Hoboken residents are invited to a community meeting next Wednesday, November 12, 2014 to provide information and conduct a question and answer session on the reassessment process. The meeting will take place from 6:00pm to 8:00pm at the Hoboken Elks Lodge, located at 1005 Washington Street.
Following last year’s revaluation, the City of Hoboken is following the best practice of conducting a “rolling reassessment” to keep property values updated on an annual basis to make sure that taxes are always distributed fairly and to prevent large disparities from occurring.
Some misunderstanding has arisen among members of the public about the effect of this on Hoboken's share of County taxes. It is important to note that the recently completed revaluation did not result in an increase in our County taxes, and the rolling reassessment that will be conducted going forward will not either.
“Unfortunately, the system used to allocate Hoboken's share of County taxes is completely unfair to Hoboken residents,” said Mayor Dawn Zimmer. “It punishes our residents for the success of our City. Every year, Hoboken's share of County taxes goes up because Hoboken is such a desirable place to live. Whether we use the estimated value calculated with the County’s "equalization formula” or the more accurate value calculated with an actual assessment, our share of County taxes will increase because our property values are rising faster than the rest of the County. Each year, we get less value for our tax dollars because our share of County services does not increase, but our share of County taxes does. And that is just not right.”
Questions & Answers on Tax Issues:
Q: Did the recent revaluation result in an increase in the total amount of Municipal or School Board taxes paid by Hoboken taxpayers?
A: No, it did not. The total amount of tax collected by the City and the School Board is set by the budgets of each of those entities and is based on the costs of running the City and public schools. It was unaffected by the updating of assessments.
It did however, adjust the way that tax burden is distributed among taxpayers to ensure everyone pays their fair share – no more and no less. Hoboken had not done an assessment of its property values in about 25 years. As a result, the small discrepancies which occur year by year grew into large discrepancies. For the most part, the revaluation corrected those discrepancies, bringing everyone’s taxes in line with the relative fair market value of their property. The total amount of taxes raised was unchanged by the revaluation.
Q: Did the recent revaluation result in an increase in the total amount of County taxes paid by Hoboken taxpayers?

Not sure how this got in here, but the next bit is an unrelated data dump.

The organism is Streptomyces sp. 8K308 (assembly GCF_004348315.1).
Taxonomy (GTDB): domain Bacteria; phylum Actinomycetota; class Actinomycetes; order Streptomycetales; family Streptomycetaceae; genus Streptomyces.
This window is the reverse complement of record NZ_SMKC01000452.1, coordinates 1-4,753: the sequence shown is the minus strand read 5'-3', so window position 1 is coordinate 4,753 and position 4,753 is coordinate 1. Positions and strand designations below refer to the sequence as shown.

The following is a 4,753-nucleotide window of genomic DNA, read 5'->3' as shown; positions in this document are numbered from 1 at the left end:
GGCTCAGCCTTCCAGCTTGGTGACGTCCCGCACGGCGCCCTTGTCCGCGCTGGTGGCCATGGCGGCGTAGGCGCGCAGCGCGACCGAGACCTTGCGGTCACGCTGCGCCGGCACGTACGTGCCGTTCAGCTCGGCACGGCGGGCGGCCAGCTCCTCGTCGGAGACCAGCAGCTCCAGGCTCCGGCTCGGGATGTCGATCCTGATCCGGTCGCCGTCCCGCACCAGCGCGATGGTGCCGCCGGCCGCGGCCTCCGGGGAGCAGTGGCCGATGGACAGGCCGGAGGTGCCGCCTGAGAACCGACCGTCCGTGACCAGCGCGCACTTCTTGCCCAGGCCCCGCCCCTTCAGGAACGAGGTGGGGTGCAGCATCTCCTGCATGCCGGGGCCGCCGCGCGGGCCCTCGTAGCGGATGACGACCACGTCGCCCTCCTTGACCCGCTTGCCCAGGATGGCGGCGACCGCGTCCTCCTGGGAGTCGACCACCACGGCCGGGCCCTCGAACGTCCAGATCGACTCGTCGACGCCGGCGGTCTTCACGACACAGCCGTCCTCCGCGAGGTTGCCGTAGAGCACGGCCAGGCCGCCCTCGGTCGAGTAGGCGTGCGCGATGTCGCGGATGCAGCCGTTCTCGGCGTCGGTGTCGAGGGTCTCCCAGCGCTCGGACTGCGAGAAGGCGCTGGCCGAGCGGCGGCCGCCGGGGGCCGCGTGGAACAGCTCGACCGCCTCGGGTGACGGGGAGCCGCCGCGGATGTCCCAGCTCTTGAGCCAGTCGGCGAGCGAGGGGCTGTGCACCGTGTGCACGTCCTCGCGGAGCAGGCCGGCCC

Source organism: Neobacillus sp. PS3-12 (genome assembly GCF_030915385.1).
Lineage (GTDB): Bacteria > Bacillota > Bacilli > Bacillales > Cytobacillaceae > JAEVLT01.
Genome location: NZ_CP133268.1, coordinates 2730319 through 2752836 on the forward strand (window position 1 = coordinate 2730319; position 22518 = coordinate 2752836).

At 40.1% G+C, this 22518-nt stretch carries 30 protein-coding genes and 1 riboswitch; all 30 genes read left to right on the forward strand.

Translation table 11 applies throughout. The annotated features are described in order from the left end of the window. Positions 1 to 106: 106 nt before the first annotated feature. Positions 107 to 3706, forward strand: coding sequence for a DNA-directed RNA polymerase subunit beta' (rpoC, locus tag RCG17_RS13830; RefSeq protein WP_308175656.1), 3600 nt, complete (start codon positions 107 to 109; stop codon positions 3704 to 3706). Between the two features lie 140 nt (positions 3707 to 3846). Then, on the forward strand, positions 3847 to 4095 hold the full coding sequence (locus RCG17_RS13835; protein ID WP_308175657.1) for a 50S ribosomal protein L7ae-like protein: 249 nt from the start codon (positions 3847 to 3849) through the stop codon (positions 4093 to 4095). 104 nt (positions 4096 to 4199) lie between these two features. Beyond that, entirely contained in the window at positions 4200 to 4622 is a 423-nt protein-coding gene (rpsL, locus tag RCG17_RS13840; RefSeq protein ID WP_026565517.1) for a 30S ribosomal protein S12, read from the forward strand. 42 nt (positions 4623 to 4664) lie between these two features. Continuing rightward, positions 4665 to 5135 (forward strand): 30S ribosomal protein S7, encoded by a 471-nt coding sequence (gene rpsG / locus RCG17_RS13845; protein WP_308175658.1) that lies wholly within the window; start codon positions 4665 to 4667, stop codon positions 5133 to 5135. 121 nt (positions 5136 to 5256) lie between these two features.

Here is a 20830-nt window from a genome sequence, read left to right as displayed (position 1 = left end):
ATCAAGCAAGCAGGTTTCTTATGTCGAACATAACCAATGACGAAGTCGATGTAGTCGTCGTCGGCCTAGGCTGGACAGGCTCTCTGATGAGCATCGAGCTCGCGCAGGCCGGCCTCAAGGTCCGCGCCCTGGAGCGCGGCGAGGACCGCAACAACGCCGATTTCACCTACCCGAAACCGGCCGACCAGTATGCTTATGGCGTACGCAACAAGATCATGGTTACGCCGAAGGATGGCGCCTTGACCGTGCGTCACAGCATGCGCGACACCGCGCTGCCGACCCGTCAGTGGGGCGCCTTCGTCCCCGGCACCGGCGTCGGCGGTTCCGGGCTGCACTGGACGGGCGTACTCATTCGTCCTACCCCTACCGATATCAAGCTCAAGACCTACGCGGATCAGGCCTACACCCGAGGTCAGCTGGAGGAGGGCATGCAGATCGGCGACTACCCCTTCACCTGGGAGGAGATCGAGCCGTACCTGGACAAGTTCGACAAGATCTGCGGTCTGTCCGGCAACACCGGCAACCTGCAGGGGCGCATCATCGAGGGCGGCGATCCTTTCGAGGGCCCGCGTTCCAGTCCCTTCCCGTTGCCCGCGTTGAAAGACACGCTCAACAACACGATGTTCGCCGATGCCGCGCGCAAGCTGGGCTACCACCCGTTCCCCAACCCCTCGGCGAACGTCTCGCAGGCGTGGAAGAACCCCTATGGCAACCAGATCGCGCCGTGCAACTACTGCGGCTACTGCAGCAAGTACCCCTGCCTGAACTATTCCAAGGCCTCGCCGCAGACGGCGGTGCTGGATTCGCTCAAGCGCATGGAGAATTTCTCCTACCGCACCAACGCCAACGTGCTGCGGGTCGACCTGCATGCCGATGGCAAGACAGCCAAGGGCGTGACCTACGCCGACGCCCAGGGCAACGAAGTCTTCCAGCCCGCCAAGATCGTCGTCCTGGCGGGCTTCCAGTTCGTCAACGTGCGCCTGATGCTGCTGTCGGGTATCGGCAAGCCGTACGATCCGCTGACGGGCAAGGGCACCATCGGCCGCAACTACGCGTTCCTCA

A: No, it did not. In fact, it resulted in over a $400,000 savings to Hoboken taxpayers compared to if the revaluation had not been conducted. The update in assessments through the revaluation resulted in a small decrease from what our County taxes would have otherwise been using the County formula.
Q: Is the system used to allocate Hoboken’s share of County taxpayers unfair?
A: Hoboken's share of County taxes has been rapidly rising and will likely continue to rise because Hoboken is such a desirable place to live and our property values are increasing faster than other Hudson County towns. This was true when the "equalization formula" was used to estimate Hoboken's aggregate property value and it will be true using the more accurate value determined by our actual assessments. Unless our share of County services increases proportionately (which it historically has not), we get less value for our County tax dollars. Mayor Zimmer has made clear to our County representatives that this imbalance must be addressed to make the system fair.
Q: Why did the recently completed revaluation cause such dramatic changes in some people’s taxes?
A: If everyone’s property value increased every year by the same percentage as everyone else’s, then a revaluation would not change anybody’s taxes. However, different properties appreciate at different rates. These differences are relatively small year over year, but over time small differences grow into big differences. Because 25 years elapsed between revaluations, the discrepancies and the resulting unfairness grew to be very substantial.
Q: What is the City proposing to do to prevent this situation from recurring?
A: The City is following the best practice of keeping assessments current by conducting annual reassessments. These small annual adjustments will ensure that property taxes remain fairly distributed. In September, 2014, the City Council unanimously voted to award a contract to Appraisal Systems to conduct annual reassessments.
Q: Why is the City conducting a reassessment program the year after the revaluation?
A: The revaluation of 2014 set all assessments at their True Market Value as of October 1, 2013. Since that date, however, the market has been changing. Real estate in Hoboken is very diverse and the values of different property types have been moving at different speeds. The reassessment will set all assessments to their values as of October 1, 2014 and as a result, the fair distribution of taxes will be maintained.